by Dr. Hiltrud Strasser

In the interest of their horses' health and welfare, more and more horse owners are turning away from the traditional horseshoe. A successful transition from shod to barefoot, however, depends on a certain amount of knowledge and specific conditions to enable the horse, after a time of transition, to be ridden or driven over any terrain without problems

For most horses, the transition from shod to barefoot means some amount of stress and discomfort. Not only do they have to grow accustomed to a new way of movement, they must also contend with changes in the shape of the hoof, the corneal coffin joint and the joint ligament. The discomfort or lameness in the period after the shoes have been removed are NOT due to excessive wear of the hoof; with the few hours of daily exercise most horses get, this is not a danger.

The reason for the problems encountered after removing the shoes is the healing of a deformed hoof, altered from its natural, physiologically sound shape.

Two hundred years ago, the English vet Bracey Clark already stated that a hoof, after only a single year of shoeing, becomes deformed, ie. contracted.

How severely the deformation of a shod hoof is depends on several factors. Among these are: how long the horse was shod, what type of shoe was used and at what intervals the horse was shod, the type of work it was used for, and whether, as a young horse before its first shoeing, it had good conformation and sound hooves.

However, even an unshod hoof can, through incorrect hoofcare, lack of exercise, drying out, and lack of varied terrain, become considerably altered from its normal, functioning form, and present problems without ever wearing away too much horn.

In a deformed hoof, the shock absorbing mechanism cannot function as it should. This results in pressure, crushing and inflammation inside the hoof—which the shod horse does not feel since, as a result of the reduced blood circulation caused by the shoeing, the hoof's nerves are numbed. The unshod horse, however, can clearly feel the discomfort from pressure or infection, and therefore goes short or even lame, especially on stony ground.

Deformed hooves must be healed in order to relieve the horse’s suffering, as pain-free movement is only possible with healthy hooves.
But a crippled hoof does not heal by itself, just because the shoe has been removed.

Even boots are not the answer in such a case: with them, a horse with deformed, crippled hooves can walk reasonably well for years, without any healing taking place.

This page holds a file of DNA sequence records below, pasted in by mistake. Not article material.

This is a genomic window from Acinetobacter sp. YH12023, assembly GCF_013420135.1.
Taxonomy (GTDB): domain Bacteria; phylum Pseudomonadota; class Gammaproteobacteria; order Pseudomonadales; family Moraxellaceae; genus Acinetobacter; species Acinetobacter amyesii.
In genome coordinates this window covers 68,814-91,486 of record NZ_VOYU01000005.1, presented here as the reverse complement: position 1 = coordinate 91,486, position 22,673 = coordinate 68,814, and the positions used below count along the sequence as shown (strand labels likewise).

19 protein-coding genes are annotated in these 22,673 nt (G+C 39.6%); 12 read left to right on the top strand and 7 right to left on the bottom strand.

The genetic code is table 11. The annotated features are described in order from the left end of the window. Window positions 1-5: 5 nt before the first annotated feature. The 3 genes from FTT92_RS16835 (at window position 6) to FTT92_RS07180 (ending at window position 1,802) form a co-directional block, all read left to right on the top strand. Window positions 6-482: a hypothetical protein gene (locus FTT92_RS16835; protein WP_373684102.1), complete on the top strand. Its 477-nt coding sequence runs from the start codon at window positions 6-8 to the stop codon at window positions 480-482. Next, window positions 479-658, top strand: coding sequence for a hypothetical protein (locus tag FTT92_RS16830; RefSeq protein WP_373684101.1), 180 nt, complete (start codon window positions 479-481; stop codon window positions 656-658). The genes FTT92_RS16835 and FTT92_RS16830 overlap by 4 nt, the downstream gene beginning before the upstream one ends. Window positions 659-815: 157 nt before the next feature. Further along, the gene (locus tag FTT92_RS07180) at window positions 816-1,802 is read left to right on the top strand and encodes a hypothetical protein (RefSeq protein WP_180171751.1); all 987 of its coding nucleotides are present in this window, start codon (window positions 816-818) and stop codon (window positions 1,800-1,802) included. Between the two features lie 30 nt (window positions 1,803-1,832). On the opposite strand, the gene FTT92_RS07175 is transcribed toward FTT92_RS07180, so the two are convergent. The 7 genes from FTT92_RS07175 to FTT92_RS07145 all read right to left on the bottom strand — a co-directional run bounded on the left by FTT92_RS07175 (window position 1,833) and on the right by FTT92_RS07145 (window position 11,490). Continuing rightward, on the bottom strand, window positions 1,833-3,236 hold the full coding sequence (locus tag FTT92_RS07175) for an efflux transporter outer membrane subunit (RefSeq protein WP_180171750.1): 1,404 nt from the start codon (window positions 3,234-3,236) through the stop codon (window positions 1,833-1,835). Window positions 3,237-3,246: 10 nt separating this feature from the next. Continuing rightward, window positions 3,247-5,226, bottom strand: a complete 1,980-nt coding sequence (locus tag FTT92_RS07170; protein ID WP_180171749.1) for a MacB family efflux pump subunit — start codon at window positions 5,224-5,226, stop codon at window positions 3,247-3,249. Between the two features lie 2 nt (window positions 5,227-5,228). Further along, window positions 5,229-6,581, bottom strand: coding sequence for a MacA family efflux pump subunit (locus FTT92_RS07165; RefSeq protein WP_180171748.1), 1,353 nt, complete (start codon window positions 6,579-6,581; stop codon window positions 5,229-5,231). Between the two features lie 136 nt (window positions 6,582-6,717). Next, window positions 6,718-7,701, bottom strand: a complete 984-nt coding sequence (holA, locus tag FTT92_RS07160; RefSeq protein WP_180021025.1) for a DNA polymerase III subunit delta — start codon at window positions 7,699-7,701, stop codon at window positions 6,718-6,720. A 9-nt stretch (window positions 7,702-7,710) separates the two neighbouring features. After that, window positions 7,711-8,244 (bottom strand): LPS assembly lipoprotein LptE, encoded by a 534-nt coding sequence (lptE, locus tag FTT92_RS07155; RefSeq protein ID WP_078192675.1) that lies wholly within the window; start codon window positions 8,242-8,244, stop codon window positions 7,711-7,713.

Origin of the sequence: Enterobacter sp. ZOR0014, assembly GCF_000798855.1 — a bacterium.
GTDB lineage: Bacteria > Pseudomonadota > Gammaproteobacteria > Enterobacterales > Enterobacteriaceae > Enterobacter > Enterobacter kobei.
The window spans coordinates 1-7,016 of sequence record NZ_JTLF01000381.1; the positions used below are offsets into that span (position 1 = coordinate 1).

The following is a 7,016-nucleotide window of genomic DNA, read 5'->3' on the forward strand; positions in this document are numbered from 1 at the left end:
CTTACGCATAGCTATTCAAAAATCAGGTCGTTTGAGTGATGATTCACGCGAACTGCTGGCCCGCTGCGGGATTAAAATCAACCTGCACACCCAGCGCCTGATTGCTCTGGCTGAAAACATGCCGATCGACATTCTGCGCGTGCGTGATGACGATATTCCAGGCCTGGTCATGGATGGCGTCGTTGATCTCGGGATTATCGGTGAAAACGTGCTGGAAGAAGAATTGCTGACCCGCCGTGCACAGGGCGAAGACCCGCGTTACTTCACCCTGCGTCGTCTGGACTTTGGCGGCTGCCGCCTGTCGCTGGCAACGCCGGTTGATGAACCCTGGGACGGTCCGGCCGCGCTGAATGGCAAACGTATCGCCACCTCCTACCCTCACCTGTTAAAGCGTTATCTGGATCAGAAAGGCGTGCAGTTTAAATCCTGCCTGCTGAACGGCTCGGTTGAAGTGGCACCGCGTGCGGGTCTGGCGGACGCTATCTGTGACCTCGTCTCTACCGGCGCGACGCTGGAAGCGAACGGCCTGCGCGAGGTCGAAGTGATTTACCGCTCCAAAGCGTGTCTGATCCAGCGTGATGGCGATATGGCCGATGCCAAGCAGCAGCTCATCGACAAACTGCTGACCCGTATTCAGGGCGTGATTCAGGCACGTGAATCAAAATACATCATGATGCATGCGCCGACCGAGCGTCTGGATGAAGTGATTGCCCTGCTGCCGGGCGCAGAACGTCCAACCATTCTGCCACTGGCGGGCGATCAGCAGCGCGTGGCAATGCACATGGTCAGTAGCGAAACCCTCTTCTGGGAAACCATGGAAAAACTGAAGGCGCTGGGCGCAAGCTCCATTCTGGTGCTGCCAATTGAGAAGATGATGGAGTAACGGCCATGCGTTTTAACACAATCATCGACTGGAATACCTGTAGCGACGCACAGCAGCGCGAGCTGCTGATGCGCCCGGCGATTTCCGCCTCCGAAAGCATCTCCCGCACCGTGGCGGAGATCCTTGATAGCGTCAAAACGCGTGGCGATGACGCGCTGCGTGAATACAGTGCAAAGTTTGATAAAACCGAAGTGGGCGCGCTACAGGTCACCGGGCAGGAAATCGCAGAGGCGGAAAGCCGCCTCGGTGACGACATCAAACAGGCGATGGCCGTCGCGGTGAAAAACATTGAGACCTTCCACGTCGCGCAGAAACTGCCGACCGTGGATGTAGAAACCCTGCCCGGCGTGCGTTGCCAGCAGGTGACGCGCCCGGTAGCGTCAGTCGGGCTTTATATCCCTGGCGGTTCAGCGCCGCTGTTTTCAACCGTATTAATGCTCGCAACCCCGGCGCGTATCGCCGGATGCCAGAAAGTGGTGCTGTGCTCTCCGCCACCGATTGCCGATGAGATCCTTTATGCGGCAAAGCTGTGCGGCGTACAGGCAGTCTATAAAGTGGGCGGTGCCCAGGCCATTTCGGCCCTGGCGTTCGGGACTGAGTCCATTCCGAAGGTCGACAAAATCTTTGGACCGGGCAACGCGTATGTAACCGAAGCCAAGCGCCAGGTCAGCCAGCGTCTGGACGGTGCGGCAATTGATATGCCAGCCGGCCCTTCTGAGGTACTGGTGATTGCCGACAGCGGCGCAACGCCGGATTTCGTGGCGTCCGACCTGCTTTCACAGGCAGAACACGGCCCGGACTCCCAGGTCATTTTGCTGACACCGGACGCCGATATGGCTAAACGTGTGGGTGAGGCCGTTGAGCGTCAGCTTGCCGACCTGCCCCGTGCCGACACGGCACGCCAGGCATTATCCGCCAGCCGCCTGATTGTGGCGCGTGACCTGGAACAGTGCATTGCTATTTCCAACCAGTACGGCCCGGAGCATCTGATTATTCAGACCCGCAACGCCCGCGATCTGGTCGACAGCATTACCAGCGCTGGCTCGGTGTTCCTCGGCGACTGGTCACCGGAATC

After the removal of the shoes, it is essential that deformed hooves be professionally trimmed (by someone who understands about the NATURAL HOOF) once a week, for about a quarter year, in order that the hoof and the coffin bone regain their natural, healthy, physiologically correct (and functioning) shape. This reshaping process, understandably linked with some inflammation and pain, can take weeks or months, and for severely deformed hooves even a year or longer (in such a case it is advisable that the treatment take place in a clinic for the first few months). The transition period is necessarily a time of restraint for the rider; he must make allowances for the horse. It would be unrealistic to ask for the same performance during the changeover period as while the horse was shod. Anyone who is not prepared to take all these things into consideration would be well advised not to attempt the transition to barefoot.

Moreover, success can only be expected when, at the same time, the living conditions of the horse are optimal. Providing this flight animal with freedom of movement around the clock (through an open stall with paddock, allowing the horse to choose whether it is outside or in), is an essential prerequisite for the successful healing of deformed hooves and the transition to barefoot.

Copyright Dr. vet. med. H. Strasser
Blaihofstr. 42/1, 72074 Tuebingen, Germany
Tel/Fax: (011) 49-7071-87572
Ed. & Canadian contact: Sabine Kells at email: textorder @

©2006 by The Horse's Hoof. All rights reserved. No part of these publications may be reproduced by any means whatsoever without the written permission of the publisher and/or authors. The information contained within these articles is intended for educational purposes only, and not for diagnosing or medicinally prescribing in any way. Readers are cautioned to seek expert advice from a qualified health professional before pursuing any form of treatment on their animals. Opinions expressed herein are those of the authors and do not necessarily reflect those of the publisher.

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